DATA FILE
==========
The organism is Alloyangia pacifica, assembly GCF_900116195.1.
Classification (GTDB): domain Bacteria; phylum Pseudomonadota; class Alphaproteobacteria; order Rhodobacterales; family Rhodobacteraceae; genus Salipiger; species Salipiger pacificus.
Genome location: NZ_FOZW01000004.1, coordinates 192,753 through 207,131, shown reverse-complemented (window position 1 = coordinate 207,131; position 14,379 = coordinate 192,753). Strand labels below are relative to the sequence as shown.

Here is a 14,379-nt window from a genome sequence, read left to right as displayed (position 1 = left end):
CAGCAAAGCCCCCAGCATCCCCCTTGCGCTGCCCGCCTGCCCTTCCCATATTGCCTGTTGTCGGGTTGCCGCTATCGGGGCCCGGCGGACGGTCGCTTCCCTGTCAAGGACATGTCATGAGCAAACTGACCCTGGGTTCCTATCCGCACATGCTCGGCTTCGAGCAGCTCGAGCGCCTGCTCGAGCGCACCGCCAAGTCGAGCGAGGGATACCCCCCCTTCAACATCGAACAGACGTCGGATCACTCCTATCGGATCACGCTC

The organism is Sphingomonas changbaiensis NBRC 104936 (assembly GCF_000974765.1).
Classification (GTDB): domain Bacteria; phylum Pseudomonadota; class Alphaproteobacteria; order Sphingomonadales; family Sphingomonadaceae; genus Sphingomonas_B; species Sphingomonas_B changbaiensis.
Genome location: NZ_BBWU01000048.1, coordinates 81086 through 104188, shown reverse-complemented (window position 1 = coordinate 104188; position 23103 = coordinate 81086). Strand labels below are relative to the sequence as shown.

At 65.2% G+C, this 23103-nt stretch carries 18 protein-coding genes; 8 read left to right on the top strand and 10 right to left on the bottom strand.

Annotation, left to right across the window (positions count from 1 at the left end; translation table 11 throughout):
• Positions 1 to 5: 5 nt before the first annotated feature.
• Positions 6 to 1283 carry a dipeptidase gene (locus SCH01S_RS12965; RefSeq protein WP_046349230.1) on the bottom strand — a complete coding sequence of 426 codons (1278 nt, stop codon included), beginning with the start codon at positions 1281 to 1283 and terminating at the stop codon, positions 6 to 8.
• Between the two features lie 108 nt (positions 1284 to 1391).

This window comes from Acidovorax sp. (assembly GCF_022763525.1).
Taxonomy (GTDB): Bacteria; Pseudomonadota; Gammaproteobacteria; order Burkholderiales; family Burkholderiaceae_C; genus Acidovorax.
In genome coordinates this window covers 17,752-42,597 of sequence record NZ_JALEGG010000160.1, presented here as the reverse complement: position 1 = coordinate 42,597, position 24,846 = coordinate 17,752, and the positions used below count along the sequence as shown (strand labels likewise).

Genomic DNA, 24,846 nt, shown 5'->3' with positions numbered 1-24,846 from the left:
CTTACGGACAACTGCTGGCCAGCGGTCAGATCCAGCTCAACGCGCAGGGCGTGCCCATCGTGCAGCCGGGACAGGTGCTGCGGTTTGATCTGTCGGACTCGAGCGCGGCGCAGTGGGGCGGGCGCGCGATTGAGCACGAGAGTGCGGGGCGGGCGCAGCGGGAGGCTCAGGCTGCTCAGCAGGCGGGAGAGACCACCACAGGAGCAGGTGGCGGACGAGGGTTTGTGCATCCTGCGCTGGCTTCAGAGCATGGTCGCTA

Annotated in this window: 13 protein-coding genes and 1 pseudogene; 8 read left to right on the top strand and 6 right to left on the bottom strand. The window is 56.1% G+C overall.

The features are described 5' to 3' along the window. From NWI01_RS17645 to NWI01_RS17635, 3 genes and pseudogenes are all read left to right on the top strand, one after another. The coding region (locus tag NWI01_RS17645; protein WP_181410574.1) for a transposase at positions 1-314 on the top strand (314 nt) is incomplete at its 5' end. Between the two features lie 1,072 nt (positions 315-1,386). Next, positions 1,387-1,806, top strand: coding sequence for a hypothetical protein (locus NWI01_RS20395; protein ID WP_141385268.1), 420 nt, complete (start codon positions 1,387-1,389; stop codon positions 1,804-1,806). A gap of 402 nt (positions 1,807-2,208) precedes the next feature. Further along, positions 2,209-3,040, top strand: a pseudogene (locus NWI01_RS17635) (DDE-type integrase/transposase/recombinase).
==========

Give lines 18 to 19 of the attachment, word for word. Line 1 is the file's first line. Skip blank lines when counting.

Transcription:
CTTACGGACAACTGCTGGCCAGCGGTCAGATCCAGCTCAACGCGCAGGGCGTGCCCATCGTGCAGCCGGGACAGGTGCTGCGGTTTGATCTGTCGGACTCGAGCGCGGCGCAGTGGGGCGGGCGCGCGATTGAGCACGAGAGTGCGGGGCGGGCGCAGCGGGAGGCTCAGGCTGCTCAGCAGGCGGGAGAGACCACCACAGGAGCAGGTGGCGGACGAGGGTTTGTGCATCCTGCGCTGGCTTCAGAGCATGGTCGCTA

Annotated in this window: 13 protein-coding genes and 1 pseudogene; 8 read left to right on the top strand and 6 right to left on the bottom strand. The window is 56.1% G+C overall.